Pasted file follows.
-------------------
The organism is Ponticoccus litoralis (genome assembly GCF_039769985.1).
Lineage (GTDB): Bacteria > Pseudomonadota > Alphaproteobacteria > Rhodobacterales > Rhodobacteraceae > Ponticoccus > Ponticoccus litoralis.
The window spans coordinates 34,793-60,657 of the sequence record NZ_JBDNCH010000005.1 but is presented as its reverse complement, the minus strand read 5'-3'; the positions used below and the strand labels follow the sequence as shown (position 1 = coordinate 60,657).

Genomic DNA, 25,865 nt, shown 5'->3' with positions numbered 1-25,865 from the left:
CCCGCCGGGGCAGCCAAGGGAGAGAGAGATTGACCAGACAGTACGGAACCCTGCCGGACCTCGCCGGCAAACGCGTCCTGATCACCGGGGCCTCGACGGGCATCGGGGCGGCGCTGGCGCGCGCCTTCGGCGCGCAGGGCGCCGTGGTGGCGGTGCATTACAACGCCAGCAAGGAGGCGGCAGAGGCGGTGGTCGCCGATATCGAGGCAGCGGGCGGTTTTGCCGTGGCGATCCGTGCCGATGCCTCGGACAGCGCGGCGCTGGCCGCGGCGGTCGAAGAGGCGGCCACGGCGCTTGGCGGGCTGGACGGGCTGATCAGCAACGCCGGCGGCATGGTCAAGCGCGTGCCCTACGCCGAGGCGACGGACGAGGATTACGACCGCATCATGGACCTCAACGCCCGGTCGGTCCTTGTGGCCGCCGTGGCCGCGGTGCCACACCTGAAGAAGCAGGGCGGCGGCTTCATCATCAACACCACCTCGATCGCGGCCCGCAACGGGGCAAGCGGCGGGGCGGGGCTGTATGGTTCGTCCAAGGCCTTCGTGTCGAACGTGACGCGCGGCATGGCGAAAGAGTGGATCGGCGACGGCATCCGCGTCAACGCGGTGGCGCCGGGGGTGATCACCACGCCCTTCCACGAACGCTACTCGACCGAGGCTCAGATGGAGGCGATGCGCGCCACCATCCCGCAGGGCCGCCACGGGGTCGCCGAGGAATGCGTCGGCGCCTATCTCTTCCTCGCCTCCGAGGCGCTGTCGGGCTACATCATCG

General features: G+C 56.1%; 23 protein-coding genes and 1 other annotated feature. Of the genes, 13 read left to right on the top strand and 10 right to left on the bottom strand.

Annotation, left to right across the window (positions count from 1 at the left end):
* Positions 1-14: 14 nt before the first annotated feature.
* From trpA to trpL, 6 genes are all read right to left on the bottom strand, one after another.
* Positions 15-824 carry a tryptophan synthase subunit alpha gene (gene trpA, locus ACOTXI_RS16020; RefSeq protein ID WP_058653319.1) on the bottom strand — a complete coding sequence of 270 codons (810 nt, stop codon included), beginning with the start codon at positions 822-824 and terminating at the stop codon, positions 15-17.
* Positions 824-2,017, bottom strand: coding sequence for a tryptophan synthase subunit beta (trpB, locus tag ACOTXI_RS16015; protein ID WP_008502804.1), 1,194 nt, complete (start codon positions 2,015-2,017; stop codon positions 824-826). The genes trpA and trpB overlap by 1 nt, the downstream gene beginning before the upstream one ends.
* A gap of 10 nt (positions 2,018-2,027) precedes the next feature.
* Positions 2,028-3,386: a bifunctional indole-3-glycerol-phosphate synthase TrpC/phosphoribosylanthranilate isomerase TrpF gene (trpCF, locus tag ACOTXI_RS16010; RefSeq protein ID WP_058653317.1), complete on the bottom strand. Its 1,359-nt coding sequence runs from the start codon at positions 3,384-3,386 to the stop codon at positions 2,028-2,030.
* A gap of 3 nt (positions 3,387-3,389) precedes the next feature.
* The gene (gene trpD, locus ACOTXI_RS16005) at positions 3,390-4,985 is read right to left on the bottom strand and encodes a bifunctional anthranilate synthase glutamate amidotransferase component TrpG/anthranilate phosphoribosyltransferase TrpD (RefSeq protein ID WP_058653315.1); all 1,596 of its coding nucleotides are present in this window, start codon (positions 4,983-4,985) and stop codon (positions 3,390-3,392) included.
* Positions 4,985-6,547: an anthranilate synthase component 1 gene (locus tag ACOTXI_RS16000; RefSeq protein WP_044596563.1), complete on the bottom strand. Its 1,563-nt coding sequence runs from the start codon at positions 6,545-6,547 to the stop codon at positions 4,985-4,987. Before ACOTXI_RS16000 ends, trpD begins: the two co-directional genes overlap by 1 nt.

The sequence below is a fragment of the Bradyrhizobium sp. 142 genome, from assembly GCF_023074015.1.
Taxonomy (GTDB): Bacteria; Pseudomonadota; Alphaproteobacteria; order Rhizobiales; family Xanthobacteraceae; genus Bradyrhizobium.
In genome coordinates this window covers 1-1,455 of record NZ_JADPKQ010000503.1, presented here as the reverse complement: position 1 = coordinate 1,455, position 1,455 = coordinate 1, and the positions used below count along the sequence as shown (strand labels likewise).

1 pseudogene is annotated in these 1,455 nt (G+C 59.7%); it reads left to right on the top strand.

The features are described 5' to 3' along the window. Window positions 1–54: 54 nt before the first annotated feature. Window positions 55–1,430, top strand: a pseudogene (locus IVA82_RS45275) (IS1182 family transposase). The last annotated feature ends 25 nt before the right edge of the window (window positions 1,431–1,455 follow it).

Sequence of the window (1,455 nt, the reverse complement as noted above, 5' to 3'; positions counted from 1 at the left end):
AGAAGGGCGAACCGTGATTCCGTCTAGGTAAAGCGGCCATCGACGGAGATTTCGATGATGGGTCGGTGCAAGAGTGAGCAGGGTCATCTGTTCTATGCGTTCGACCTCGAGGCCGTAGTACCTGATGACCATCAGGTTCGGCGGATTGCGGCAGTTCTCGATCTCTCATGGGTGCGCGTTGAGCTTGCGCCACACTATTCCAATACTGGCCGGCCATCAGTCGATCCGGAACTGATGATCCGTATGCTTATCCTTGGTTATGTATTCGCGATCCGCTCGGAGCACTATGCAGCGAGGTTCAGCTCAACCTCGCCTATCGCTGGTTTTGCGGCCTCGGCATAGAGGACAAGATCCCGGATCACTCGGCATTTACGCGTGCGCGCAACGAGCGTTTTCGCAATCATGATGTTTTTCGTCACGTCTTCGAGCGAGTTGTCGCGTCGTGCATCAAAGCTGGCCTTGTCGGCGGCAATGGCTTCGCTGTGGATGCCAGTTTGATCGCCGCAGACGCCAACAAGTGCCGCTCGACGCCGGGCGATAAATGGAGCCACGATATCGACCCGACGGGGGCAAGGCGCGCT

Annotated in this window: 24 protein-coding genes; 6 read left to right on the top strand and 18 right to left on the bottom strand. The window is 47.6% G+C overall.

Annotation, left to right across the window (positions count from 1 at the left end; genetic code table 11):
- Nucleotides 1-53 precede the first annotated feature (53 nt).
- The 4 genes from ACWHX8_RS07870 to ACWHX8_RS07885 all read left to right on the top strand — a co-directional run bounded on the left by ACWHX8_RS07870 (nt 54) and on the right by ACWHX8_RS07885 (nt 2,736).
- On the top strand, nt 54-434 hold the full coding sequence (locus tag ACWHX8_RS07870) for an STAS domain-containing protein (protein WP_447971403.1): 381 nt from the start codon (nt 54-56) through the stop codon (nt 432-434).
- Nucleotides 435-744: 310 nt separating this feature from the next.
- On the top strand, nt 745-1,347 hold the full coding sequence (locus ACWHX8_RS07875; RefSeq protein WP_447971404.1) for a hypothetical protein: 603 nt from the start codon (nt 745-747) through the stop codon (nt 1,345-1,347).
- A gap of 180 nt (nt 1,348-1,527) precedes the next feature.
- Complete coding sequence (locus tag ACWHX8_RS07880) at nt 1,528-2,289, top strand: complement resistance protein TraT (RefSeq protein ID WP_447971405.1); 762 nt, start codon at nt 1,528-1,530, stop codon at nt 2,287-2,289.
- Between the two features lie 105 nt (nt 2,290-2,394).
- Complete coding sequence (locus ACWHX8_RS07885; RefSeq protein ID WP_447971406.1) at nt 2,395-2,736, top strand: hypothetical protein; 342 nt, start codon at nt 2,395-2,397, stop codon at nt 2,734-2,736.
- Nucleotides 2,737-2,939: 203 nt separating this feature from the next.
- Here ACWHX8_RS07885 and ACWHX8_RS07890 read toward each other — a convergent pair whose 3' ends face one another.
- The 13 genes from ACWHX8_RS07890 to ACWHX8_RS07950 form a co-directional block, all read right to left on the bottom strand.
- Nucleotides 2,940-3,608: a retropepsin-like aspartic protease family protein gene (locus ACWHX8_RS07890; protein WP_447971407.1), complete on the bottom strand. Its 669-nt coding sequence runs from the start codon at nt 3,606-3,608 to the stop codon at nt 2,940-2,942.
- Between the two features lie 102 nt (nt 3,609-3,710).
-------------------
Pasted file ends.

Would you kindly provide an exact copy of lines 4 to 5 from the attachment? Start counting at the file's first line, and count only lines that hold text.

Genomic DNA, 25,865 nt, shown 5'->3' with positions numbered 1-25,865 from the left:
CCCGCCGGGGCAGCCAAGGGAGAGAGAGATTGACCAGACAGTACGGAACCCTGCCGGACCTCGCCGGCAAACGCGTCCTGATCACCGGGGCCTCGACGGGCATCGGGGCGGCGCTGGCGCGCGCCTTCGGCGCGCAGGGCGCCGTGGTGGCGGTGCATTACAACGCCAGCAAGGAGGCGGCAGAGGCGGTGGTCGCCGATATCGAGGCAGCGGGCGGTTTTGCCGTGGCGATCCGTGCCGATGCCTCGGACAGCGCGGCGCTGGCCGCGGCGGTCGAAGAGGCGGCCACGGCGCTTGGCGGGCTGGACGGGCTGATCAGCAACGCCGGCGGCATGGTCAAGCGCGTGCCCTACGCCGAGGCGACGGACGAGGATTACGACCGCATCATGGACCTCAACGCCCGGTCGGTCCTTGTGGCCGCCGTGGCCGCGGTGCCACACCTGAAGAAGCAGGGCGGCGGCTTCATCATCAACACCACCTCGATCGCGGCCCGCAACGGGGCAAGCGGCGGGGCGGGGCTGTATGGTTCGTCCAAGGCCTTCGTGTCGAACGTGACGCGCGGCATGGCGAAAGAGTGGATCGGCGACGGCATCCGCGTCAACGCGGTGGCGCCGGGGGTGATCACCACGCCCTTCCACGAACGCTACTCGACCGAGGCTCAGATGGAGGCGATGCGCGCCACCATCCCGCAGGGCCGCCACGGGGTCGCCGAGGAATGCGTCGGCGCCTATCTCTTCCTCGCCTCCGAGGCGCTGTCGGGCTACATCATCG